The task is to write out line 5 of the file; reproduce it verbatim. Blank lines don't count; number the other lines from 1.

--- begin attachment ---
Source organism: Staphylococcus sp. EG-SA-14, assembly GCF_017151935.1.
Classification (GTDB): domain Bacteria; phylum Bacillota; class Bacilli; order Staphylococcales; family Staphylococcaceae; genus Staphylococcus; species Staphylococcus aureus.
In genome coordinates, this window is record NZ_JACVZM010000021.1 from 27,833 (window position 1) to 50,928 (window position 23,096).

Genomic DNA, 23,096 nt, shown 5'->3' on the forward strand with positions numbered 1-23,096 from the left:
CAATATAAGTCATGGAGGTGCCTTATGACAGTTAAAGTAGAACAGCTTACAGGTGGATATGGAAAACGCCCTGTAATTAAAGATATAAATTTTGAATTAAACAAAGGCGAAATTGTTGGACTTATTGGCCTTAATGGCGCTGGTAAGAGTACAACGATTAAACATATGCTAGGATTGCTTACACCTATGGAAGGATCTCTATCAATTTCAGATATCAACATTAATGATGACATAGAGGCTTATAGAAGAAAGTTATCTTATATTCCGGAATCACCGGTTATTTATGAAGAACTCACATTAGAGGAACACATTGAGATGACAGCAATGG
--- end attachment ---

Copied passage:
CAATATAAGTCATGGAGGTGCCTTATGACAGTTAAAGTAGAACAGCTTACAGGTGGATATGGAAAACGCCCTGTAATTAAAGATATAAATTTTGAATTAAACAAAGGCGAAATTGTTGGACTTATTGGCCTTAATGGCGCTGGTAAGAGTACAACGATTAAACATATGCTAGGATTGCTTACACCTATGGAAGGATCTCTATCAATTTCAGATATCAACATTAATGATGACATAGAGGCTTATAGAAGAAAGTTATCTTATATTCCGGAATCACCGGTTATTTATGAAGAACTCACATTAGAGGAACACATTGAGATGACAGCAATGG